Some Open Problems related to Creative Telescoping

by   Shaoshi Chen, et al.
Johannes Kepler University Linz

Creative telescoping is the method of choice for obtaining information about definite sums or integrals. It has been intensively studied since the early 1990s, and can now be considered as a classical technique in computer algebra. At the same time, it is still subject of ongoing research. In this paper, we present a selection of open problems in this context. We would be curious to hear about any substantial progress on any of these problems.



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1. Introduction

Summation problems arise in all areas of mathematics, especially in discrete mathematics and combinatorics. The general task is to compute for a given expression describing a summand sequence an expression that describes the sum sequence . Depending on the type of expressions allowed for summand and/or sum, a solution may or may not exist. The classical class of expressions considered in the theory of symbolic summation is the class of hypergeometric terms. A univariate sequence is called hypergeometric if the shift quotient can be simplified to a rational function in . For example, is hypergeometric because is a polynomial. Another example is . Gosper’s algorithm [49] solves the decision problem for hypergeometric summation: given a hypergeometric term (i.e., given a rational function such that ), it computes a hypergeometric term such that , or it certifies that no such hypergeometric term exists. When is found, it implies the closed form representation . For example, Gosper’s algorithm can find the formula .

Gosper’s algorithm only applies to so-called indefinite sums. These are sums in which the upper summation bound is a variable that does not occur in the summand expression. All other sums are called definite. For example, is an indefinite sum (involving a parameter ), while is a definite sum. The distinction is important because there does exist a closed form for the latter sum (it is equal to the nice expression ), but no closed form exist when and are unrelated.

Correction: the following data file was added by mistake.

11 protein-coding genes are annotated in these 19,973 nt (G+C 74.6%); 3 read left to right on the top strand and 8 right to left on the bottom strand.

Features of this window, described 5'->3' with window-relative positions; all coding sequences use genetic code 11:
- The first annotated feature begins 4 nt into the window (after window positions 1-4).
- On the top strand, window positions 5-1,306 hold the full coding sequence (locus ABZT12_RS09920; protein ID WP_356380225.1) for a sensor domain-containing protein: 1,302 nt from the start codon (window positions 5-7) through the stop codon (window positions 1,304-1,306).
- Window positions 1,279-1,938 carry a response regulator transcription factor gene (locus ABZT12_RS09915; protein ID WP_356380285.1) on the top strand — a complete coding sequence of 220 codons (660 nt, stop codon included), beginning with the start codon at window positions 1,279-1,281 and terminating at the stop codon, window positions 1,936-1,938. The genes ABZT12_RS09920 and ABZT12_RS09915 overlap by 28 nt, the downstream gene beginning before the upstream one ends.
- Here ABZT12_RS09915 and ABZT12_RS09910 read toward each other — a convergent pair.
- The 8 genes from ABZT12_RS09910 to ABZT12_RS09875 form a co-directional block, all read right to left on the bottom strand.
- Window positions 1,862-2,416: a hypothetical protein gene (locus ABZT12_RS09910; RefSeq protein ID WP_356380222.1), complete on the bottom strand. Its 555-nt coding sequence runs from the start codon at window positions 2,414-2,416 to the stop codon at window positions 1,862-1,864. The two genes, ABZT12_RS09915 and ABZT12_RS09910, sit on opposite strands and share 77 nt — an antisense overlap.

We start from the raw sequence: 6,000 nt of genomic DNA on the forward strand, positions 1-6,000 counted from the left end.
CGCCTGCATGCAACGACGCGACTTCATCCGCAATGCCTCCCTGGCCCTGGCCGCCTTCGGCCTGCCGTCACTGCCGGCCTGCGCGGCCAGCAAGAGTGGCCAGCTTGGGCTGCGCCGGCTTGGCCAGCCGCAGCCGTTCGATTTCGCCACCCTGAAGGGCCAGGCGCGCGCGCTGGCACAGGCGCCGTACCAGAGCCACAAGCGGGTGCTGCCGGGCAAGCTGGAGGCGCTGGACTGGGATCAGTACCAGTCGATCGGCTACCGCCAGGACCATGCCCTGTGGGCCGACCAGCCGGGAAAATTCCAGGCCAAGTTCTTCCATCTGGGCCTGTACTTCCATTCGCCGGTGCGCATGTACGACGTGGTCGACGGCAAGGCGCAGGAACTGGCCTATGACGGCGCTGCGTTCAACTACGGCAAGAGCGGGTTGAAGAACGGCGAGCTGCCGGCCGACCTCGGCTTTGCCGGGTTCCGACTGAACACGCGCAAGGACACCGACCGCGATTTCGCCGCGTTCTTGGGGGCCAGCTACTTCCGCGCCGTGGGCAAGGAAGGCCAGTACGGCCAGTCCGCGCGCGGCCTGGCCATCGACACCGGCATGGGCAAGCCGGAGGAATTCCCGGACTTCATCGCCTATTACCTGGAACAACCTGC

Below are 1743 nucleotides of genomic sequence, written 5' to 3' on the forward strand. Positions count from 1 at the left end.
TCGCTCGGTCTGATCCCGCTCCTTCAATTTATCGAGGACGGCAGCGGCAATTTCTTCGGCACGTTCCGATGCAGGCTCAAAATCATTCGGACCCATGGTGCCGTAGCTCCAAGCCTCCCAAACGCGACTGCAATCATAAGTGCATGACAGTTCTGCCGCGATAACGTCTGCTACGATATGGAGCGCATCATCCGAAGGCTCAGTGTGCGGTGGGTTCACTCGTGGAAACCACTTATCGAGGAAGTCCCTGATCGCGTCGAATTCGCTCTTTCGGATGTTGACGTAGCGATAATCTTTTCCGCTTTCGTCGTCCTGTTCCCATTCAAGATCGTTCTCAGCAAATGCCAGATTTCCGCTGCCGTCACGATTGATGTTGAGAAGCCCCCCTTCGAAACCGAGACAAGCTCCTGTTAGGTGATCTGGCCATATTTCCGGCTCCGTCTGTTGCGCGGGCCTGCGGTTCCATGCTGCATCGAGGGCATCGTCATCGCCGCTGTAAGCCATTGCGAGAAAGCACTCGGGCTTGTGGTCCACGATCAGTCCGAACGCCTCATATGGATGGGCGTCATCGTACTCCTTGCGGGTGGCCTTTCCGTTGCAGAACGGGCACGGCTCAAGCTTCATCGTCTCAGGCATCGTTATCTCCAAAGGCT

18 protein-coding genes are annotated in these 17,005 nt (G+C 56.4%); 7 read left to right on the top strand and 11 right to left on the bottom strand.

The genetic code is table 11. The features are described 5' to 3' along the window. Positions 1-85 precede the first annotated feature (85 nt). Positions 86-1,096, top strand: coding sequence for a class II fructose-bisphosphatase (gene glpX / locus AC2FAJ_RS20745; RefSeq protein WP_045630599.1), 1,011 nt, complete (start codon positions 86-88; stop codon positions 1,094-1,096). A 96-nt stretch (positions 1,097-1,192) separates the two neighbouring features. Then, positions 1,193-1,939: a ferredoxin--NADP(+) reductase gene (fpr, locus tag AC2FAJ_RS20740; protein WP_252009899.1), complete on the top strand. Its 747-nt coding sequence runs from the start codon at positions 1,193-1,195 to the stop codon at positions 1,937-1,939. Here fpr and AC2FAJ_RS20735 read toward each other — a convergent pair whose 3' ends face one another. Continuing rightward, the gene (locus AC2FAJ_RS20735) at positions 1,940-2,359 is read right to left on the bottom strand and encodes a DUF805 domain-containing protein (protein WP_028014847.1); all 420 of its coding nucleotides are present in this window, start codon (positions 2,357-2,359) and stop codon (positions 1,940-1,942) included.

In order to process definite sums, we can use the technique of creative telescoping. Informally, creative telescoping solves the following problem: Given an expression , it computes polynomials , not all zero, and an expression , such that

When such a relation is available, we can sum it for from to to obtain a relation of the form

for the definite sum and some explicit expression . From such an equation, other algorithms can be used to find closed form representations for (or prove that there are none), or information about its asymptotic behaviour for , or to compute a large number of terms of the sequence efficiently.

The method of creative telescoping was propagated by Zeilberger in the early 1990s [97, 96, 100, 73] (although the word “creative telescoping” already appears in [91]). Zeilberger also gave the first algorithm for creative telescoping applicable to hypergeometric terms. This algorithm, now known as Zeilberger’s algorithm, is a clever modification of Gosper’s algorithm. Zeilberger also formulated a vision for doing creative telescoping in the much more general realm of holonomic functions [99]. Over the years, this led to the development of operator-based techniques such as Chyzak’s algorithm [37, 38] as well as difference-field-based techniques mainly developed by Schneider [84, 86, 87].

Ore algebras provide a setting in which the creative telescoping problem can be formulated in great generality. To give an idea, let us consider the case where is a field of characteristic zero, is the field of rational functions in and with coefficients in , and is the polynomial ring in two variables with coefficients in . The multiplication on is defined in such a way that we have and and for all . The elements of can then be viewed as operators that act on a space of bivariate sequences. For any particular sequence , we may then consider the left ideal of all the operators in which map to zero. Then the problem of creative telescoping is to find some operator and some operator such that . In such a representation,  is called a telescoper for and is called a certificate for .